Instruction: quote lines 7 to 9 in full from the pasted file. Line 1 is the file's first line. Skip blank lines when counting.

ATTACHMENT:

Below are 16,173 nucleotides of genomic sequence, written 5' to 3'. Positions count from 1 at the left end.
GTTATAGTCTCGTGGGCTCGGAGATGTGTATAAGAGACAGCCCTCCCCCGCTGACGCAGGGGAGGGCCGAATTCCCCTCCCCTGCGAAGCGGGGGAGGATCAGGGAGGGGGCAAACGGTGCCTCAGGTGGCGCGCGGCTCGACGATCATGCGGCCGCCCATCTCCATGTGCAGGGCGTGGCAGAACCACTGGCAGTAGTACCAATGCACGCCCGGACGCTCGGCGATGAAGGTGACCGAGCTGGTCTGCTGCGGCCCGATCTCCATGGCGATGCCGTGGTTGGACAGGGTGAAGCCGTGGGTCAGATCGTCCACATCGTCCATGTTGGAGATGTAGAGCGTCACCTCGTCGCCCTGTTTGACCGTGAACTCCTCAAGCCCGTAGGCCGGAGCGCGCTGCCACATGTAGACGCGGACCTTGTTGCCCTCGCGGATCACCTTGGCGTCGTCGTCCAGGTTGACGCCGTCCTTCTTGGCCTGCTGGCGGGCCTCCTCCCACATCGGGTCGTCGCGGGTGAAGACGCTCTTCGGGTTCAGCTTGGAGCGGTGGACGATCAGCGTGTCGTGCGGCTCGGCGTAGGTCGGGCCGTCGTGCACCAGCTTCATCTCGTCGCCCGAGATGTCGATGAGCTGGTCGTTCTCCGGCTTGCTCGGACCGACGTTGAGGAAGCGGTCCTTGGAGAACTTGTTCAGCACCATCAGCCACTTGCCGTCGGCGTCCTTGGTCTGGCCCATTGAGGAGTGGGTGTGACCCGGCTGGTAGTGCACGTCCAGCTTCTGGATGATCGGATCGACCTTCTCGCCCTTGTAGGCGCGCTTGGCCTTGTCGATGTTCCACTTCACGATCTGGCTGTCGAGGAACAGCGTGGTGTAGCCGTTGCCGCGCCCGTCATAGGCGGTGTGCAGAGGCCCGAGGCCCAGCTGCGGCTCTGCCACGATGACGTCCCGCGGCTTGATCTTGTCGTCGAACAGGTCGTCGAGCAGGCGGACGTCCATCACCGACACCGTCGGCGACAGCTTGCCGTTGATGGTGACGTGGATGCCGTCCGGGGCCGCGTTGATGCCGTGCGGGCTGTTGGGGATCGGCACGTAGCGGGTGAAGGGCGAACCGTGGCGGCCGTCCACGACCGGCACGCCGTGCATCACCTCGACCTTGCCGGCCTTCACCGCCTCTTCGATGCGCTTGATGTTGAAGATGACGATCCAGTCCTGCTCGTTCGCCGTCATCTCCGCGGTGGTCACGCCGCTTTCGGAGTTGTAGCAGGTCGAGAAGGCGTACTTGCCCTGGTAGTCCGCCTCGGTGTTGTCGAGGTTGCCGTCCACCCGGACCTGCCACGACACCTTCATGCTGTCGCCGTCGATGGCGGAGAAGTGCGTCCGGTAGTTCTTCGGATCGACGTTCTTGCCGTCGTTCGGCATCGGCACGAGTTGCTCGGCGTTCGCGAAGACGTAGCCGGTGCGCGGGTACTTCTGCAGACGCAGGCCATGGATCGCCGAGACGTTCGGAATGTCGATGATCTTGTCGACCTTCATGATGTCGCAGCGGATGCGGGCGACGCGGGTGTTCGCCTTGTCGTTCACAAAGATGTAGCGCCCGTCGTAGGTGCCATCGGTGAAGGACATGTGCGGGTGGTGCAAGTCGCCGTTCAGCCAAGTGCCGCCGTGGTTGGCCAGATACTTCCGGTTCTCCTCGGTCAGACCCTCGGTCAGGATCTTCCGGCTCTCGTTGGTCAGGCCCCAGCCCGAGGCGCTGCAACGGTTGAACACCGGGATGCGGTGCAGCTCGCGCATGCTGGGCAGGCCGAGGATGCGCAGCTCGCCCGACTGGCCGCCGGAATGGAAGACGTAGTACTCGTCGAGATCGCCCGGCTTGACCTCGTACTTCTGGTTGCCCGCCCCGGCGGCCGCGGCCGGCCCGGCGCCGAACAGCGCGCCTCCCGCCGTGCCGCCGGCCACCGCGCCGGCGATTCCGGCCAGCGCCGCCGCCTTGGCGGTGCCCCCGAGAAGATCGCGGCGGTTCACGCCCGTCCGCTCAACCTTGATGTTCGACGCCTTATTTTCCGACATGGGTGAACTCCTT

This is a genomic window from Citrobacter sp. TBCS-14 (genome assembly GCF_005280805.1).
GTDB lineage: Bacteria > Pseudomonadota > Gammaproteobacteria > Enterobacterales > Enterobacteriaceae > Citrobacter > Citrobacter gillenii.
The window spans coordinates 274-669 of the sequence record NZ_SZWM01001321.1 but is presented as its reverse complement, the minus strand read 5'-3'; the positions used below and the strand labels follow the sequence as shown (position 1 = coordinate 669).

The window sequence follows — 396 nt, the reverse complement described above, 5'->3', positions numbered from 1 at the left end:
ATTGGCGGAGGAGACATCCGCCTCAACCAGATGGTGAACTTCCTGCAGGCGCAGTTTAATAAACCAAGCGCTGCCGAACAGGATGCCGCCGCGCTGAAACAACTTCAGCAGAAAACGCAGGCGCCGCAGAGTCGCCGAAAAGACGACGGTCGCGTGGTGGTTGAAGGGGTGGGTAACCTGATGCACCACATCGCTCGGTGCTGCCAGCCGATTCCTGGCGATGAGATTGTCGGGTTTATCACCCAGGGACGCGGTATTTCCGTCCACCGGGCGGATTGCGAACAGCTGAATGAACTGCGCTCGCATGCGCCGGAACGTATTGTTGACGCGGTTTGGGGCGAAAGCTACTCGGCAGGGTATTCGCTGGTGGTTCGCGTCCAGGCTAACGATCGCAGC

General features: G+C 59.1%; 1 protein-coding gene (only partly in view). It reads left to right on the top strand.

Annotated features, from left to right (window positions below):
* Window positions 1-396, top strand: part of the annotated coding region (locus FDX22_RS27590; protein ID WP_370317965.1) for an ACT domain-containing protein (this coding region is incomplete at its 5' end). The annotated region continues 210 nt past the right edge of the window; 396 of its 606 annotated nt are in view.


ATTGGCGGAGGAGACATCCGCCTCAACCAGATGGTGAACTTCCTGCAGGCGCAGTTTAATAAACCAAGCGCTGCCGAACAGGATGCCGCCGCGCTGAAACAACTTCAGCAGAAAACGCAGGCGCCGCAGAGTCGCCGAAAAGACGACGGTCGCGTGGTGGTTGAAGGGGTGGGTAACCTGATGCACCACATCGCTCGGTGCTGCCAGCCGATTCCTGGCGATGAGATTGTCGGGTTTATCACCCAGGGACGCGGTATTTCCGTCCACCGGGCGGATTGCGAACAGCTGAATGAACTGCGCTCGCATGCGCCGGAACGTATTGTTGACGCGGTTTGGGGCGAAAGCTACTCGGCAGGGTATTCGCTGGTGGTTCGCGTCCAGGCTAACGATCGCAGC

General features: G+C 59.1%; 1 protein-coding gene (only partly in view). It reads left to right on the top strand.

Annotated features, from left to right (window positions below):